On March 10, Silicon Valley Bank (SVB), a lender to many technology companies, became the second-largest bank failure in U.S. history.
On March 11, my email inbox blew up, as did my voicemail. Clients were asking whether their funds were safe in their banks, and what they could do to mitigate any potential risk if their banks went under.
The SVB failure was one of the unintended consequences of the Federal Reserve’s rapid interest rate hikes, as well as other factors — a discussion for a later date. But in the coming months, there will be lots of finger pointing and the blame game will be well under way. Luckily in the case of SVB, the U.S. government stepped in and has assured all depositors they will get all their money back. However, it begs the question: What happens if your bank fails, and what can you do to mitigate your risk?
The first thing to know is that your banking relationship should be with an FDIC-insured bank. The FDIC, or Federal Deposit Insurance Corp., insures deposits in commercial banks. It was created by the Banking Act of 1933 to rebuild Americans’ confidence in the banking system during the Great Depression. However, the FDIC only covers up to $250,000 per depositor. While that is a lot of money, many of our pest management clients run payrolls that exceed that amount, and so they must have a greater amount of money in the bank to fund payroll.
When a bank fails, depositors may face losses if their deposits are not fully insured by the FDIC. We have seen that, as a practical matter, the government set up programs to make sure depositors did not lose their money when banks failed in the recent past. But this is not guaranteed.
Here’s what depositors can do to minimize potential losses:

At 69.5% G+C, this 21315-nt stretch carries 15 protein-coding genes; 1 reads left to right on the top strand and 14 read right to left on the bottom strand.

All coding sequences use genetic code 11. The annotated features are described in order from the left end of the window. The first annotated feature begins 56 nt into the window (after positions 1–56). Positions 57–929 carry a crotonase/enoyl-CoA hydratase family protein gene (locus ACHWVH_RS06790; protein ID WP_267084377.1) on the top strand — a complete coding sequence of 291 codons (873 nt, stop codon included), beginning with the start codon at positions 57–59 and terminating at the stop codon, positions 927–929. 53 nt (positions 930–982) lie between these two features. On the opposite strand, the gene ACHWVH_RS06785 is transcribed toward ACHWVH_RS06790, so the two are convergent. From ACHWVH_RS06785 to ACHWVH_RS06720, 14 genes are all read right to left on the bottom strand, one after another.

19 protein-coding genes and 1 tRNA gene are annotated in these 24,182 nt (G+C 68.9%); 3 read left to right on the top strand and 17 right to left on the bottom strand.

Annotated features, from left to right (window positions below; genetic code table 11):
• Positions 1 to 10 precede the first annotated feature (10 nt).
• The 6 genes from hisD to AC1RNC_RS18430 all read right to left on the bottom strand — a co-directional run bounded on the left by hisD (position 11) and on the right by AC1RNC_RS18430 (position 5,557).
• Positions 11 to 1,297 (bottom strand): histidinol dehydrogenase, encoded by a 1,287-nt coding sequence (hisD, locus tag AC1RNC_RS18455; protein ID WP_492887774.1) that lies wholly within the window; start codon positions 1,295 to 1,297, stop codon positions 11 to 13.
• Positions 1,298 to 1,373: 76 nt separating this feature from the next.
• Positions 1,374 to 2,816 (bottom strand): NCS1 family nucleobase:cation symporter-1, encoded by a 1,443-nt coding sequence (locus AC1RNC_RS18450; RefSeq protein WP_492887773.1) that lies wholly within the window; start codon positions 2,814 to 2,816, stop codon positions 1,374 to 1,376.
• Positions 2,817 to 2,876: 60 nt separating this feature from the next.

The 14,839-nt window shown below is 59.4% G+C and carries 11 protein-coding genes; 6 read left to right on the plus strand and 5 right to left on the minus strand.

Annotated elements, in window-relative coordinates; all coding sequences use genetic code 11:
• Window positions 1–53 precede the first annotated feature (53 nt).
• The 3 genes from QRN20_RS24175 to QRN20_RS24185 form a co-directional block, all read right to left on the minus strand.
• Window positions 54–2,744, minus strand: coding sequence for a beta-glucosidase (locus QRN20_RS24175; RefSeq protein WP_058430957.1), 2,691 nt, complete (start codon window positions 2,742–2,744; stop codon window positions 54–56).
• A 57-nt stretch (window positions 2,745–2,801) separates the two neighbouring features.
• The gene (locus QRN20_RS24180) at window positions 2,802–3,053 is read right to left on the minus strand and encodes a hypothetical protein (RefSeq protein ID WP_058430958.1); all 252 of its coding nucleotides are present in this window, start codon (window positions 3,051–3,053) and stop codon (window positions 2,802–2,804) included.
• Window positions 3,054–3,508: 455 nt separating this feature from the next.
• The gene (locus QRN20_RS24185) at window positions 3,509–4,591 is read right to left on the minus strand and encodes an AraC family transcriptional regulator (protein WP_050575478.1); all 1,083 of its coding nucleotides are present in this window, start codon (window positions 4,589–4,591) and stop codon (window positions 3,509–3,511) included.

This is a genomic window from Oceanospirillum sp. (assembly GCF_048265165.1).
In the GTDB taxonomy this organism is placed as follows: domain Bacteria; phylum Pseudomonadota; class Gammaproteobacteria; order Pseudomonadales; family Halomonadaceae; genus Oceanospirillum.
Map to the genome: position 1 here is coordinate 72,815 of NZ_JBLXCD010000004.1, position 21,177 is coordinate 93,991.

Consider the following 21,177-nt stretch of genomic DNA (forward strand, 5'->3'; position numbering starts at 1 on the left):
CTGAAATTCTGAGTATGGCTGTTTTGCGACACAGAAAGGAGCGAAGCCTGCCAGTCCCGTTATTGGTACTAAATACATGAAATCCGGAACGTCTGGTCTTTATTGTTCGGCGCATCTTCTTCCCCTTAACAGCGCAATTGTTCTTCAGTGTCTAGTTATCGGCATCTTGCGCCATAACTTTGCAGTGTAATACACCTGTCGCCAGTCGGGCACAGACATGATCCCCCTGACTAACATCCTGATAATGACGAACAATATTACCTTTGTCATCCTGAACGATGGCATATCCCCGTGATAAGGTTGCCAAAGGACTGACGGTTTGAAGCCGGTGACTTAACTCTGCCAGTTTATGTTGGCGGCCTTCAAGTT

- Open accounts at multiple FDIC-insured banks. This allows the business to spread its deposits across multiple banks, ensuring all funds are fully insured by the FDIC. While this may require some additional administrative work, it can provide added protection and peace of mind.
- Use different ownership categories, with each being covered up to $250,000. For example, an individual account and a corporate account are two separate categories, so this gives $500,000 of protection. If the individual account is turned into a joint account, then that adds an additional $250,000 of protection. Now the total amount insured by the FDIC is $750,000.
- Use a bank that participates in the IntraFi Network Deposits program. This allows you to get FDIC insurance on millions of dollars through a network of financial institutions without having to open accounts at multiple banks. Instead, you can keep all your money at one bank, and if that bank is part of the IntraFi Network, the program will funnel your money into deposit accounts of your choice at other network banks. For a list of participating banks, see IntraFiNetworkDeposits.com.
- Stay informed if your bank does fail. Keep up to date with any developments related to your bank’s failure. The FDIC typically will provide information on its website and through other channels about how depositors can claim their insured funds.
If you have an inclination your bank may fail, or if it does fail, protect yourself by following these strategies. More importantly, don’t panic.